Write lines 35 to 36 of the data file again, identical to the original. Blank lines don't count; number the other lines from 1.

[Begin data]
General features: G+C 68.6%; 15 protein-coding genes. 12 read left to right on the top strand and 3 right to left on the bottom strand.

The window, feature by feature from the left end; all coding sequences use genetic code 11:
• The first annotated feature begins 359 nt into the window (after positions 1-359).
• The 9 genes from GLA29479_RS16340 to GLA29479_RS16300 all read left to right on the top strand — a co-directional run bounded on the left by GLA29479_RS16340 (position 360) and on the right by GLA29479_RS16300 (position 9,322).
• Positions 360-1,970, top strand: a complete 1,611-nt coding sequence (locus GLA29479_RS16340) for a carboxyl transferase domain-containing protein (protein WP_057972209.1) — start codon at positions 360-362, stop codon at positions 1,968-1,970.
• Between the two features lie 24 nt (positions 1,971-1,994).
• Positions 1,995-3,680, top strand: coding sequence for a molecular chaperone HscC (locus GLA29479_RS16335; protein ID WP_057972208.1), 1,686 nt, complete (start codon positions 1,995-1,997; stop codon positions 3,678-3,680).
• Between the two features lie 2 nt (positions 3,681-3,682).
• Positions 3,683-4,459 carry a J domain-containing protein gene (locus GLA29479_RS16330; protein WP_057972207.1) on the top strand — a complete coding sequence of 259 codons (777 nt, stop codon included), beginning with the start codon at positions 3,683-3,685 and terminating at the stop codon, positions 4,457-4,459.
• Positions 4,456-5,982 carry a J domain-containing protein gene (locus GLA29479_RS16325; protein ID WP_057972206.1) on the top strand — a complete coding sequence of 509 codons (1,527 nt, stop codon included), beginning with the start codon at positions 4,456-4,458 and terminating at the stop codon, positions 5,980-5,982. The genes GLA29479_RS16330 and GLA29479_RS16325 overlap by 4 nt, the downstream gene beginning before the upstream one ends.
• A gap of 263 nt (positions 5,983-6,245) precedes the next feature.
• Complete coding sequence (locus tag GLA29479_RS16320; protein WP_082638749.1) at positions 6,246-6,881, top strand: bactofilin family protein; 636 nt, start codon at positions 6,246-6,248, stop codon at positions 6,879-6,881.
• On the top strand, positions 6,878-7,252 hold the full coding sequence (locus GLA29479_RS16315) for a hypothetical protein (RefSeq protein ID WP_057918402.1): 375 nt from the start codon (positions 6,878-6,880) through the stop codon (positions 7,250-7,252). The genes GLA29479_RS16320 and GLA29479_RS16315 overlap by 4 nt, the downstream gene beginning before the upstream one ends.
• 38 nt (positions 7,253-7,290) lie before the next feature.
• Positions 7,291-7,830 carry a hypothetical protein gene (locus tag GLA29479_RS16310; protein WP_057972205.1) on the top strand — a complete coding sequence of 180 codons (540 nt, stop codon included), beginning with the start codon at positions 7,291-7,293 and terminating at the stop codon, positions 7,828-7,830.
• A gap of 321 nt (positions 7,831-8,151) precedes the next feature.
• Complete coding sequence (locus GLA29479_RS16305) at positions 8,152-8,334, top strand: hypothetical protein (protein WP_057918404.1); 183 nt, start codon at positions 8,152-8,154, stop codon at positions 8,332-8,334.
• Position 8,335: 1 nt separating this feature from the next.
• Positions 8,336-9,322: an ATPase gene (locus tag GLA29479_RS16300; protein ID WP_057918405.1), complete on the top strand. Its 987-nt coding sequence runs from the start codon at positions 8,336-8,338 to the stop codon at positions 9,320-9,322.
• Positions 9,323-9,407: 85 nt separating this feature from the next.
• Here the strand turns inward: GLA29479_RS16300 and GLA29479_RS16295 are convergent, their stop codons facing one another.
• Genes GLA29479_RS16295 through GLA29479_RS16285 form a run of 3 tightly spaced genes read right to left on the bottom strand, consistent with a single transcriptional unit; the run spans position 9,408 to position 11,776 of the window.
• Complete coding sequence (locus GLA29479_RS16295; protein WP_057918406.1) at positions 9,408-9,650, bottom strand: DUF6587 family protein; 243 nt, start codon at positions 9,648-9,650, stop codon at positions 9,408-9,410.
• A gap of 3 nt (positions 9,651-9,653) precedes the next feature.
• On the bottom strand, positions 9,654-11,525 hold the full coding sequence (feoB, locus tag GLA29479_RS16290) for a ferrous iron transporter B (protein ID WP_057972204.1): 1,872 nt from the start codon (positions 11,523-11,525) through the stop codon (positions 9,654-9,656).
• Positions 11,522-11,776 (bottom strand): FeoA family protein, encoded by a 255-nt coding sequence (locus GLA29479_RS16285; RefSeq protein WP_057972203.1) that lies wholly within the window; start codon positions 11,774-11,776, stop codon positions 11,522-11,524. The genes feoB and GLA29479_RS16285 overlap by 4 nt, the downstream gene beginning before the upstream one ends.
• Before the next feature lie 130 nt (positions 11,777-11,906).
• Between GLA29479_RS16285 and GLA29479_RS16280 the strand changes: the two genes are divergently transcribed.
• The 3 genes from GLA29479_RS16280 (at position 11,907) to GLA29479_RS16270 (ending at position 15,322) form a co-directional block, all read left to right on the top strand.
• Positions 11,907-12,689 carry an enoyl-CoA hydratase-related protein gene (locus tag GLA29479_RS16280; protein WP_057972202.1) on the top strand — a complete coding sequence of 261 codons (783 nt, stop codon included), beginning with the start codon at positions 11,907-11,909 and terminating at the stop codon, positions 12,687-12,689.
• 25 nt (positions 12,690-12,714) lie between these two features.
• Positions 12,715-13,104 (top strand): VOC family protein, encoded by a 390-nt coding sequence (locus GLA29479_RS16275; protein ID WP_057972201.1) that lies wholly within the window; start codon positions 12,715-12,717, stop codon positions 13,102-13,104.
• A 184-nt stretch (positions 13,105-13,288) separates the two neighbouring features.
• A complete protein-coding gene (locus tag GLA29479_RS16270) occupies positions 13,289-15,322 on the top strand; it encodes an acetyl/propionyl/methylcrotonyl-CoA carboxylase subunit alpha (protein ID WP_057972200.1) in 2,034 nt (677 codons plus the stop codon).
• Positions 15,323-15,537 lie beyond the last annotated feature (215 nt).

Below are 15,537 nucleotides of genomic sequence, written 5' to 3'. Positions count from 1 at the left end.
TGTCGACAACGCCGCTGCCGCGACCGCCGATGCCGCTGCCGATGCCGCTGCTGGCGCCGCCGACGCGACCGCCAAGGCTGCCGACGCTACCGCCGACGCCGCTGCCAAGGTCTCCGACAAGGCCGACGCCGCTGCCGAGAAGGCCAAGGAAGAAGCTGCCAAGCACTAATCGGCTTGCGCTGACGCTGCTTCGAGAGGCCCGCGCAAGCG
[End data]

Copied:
• Positions 15,323-15,537 lie beyond the last annotated feature (215 nt).

Below are 15,537 nucleotides of genomic sequence, written 5' to 3'. Positions count from 1 at the left end.